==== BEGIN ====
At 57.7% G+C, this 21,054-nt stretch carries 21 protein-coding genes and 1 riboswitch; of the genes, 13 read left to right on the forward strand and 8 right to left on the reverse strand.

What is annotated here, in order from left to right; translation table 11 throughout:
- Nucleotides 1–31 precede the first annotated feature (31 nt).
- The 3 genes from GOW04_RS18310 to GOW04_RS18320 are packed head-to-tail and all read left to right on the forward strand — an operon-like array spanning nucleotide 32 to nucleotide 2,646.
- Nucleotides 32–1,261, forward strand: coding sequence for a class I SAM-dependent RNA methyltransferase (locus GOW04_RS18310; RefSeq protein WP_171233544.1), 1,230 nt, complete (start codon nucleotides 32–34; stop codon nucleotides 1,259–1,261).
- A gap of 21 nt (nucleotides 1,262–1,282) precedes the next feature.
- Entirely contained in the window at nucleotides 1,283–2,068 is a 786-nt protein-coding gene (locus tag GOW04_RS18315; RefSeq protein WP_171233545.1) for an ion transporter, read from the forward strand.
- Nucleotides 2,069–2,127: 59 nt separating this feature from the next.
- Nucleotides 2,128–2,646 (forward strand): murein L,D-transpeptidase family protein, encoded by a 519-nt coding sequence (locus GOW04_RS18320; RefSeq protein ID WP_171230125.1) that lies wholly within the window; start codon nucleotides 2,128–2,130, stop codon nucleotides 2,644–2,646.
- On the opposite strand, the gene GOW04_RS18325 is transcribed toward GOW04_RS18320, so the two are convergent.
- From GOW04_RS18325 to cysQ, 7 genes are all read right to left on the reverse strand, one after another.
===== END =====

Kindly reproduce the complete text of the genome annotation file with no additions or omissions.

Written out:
At 57.7% G+C, this 21,054-nt stretch carries 21 protein-coding genes and 1 riboswitch; of the genes, 13 read left to right on the forward strand and 8 right to left on the reverse strand.

What is annotated here, in order from left to right; translation table 11 throughout:
- Nucleotides 1–31 precede the first annotated feature (31 nt).
- The 3 genes from GOW04_RS18310 to GOW04_RS18320 are packed head-to-tail and all read left to right on the forward strand — an operon-like array spanning nucleotide 32 to nucleotide 2,646.
- Nucleotides 32–1,261, forward strand: coding sequence for a class I SAM-dependent RNA methyltransferase (locus GOW04_RS18310; RefSeq protein WP_171233544.1), 1,230 nt, complete (start codon nucleotides 32–34; stop codon nucleotides 1,259–1,261).
- A gap of 21 nt (nucleotides 1,262–1,282) precedes the next feature.
- Entirely contained in the window at nucleotides 1,283–2,068 is a 786-nt protein-coding gene (locus tag GOW04_RS18315; RefSeq protein WP_171233545.1) for an ion transporter, read from the forward strand.
- Nucleotides 2,069–2,127: 59 nt separating this feature from the next.
- Nucleotides 2,128–2,646 (forward strand): murein L,D-transpeptidase family protein, encoded by a 519-nt coding sequence (locus GOW04_RS18320; RefSeq protein ID WP_171230125.1) that lies wholly within the window; start codon nucleotides 2,128–2,130, stop codon nucleotides 2,644–2,646.
- On the opposite strand, the gene GOW04_RS18325 is transcribed toward GOW04_RS18320, so the two are convergent.
- From GOW04_RS18325 to cysQ, 7 genes are all read right to left on the reverse strand, one after another.